Ali Abbasi’s Holy Spider is a masterfully crafted valuable film detailing the violent nature of the patriarchy.
It’s important to know as much about the world that we inhabit. We’ve convinced ourselves through years of being force-fed individualism that we should only care about what happens to us individually. It’s a culture that you find a lot of in the United States and some of the Western World. Why care about what happens in countries that you have nothing to do with? The answer is really simple. We are one collective of human beings and attacks on others should be met with solidarity because when the time comes who will be there to help us? At the moment, Iran is going through a social revolution after the murder of 16-year-old, Masa Amini. Denmark’s official submission for Best International Feature at the 96th Academy Awards, Holy Spider, is not based on these recent events but it offers a different lens at the violence caused by the patriarchy. I was already interested in this film since I make it a mission to watch as many submissions for this category as I can. Well, it’s safe to say that I have watched one of my favorite movies of this year.
Directed by Ali Abbasi (Border, Shelley) and written by Abbasi along with Afshin Kamran Bahrami. The film stars Zar Amir-Ebrahimi (The Survivors, Tehran Taboo), Mehdi Bajestani (These are the Things You Don’t Know), Arash Ashtiani (Only Sound Remains, The Tunnel), Forouzan Jamshidnejad (Miltra), and Sina Parvaneh (The Interpreter, Nocturnes). The film has been picking up a notable amount of steam since its premiere at Cannes where Amir-Ebrahimi took home the Best Actress award. The film received walkouts over the graphic nature of its sexual violence. One would think that this is a Lars Von Trier film after hearing about such acts. Yet the graphic nature is just as important as the tame parts of the film. You must not look away from the reality of the world Holy Spider is in.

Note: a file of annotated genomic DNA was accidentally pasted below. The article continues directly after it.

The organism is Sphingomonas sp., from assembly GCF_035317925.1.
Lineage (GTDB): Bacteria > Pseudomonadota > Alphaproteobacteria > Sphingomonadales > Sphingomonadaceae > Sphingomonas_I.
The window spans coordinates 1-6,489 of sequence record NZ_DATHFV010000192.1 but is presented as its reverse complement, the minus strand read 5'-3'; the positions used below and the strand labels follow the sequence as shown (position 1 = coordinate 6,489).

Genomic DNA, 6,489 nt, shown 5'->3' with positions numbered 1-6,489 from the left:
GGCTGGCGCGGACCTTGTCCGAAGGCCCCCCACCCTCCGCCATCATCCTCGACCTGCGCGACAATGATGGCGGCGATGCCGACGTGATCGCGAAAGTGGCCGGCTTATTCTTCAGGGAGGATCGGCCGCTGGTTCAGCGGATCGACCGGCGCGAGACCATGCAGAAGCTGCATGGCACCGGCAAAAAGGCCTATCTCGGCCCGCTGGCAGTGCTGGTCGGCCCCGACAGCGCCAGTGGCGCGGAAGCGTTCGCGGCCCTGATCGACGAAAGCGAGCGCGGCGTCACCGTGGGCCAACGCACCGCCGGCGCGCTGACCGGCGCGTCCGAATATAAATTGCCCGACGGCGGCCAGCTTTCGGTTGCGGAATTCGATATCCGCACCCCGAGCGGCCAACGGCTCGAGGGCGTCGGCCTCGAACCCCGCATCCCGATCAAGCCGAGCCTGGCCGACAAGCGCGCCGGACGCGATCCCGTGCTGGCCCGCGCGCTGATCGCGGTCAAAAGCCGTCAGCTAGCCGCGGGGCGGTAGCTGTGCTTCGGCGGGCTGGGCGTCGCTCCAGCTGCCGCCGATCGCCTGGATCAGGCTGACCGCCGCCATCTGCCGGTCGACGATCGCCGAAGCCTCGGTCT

The film follows a journalist who is trying to uncover the truth about Saeed Hanaei nicknamed the “Spider Killer” who is responsible for the murders of sex workers during the early 2000s. The acts happen inside Mashhad, the second most populated city in Iran. Throughout the film, we follow both perspectives of Rahimi and Hanaei as the thriller continues to uncover the truth behind the serial killer’s despicable actions. An important commentary on society that makes sure that its audience doesn’t look away.
Ali Abbasi’s film is one of the best I’ve seen this year. It’s woven together by a plot that you can’t look away from. The film’s tight visual language creates a tense atmosphere that the picture follows until the closing credits. It is Zar Amir-Ebrahimi and Mehdi Bajestani’s performances that stand out from the rest, providing some of the best actings this year alone. Hanaei’s motives are laid out and the corruption of the system is on full display. Yet the film reminds us that violent and oppressive governments will always work in their own interests. Holy Spider provides the necessary mirror to its intended audience and points it towards them to dissect how people like Hanaei can be bred in the underbelly of their society.
Watch Holy Spider during its continued festival run.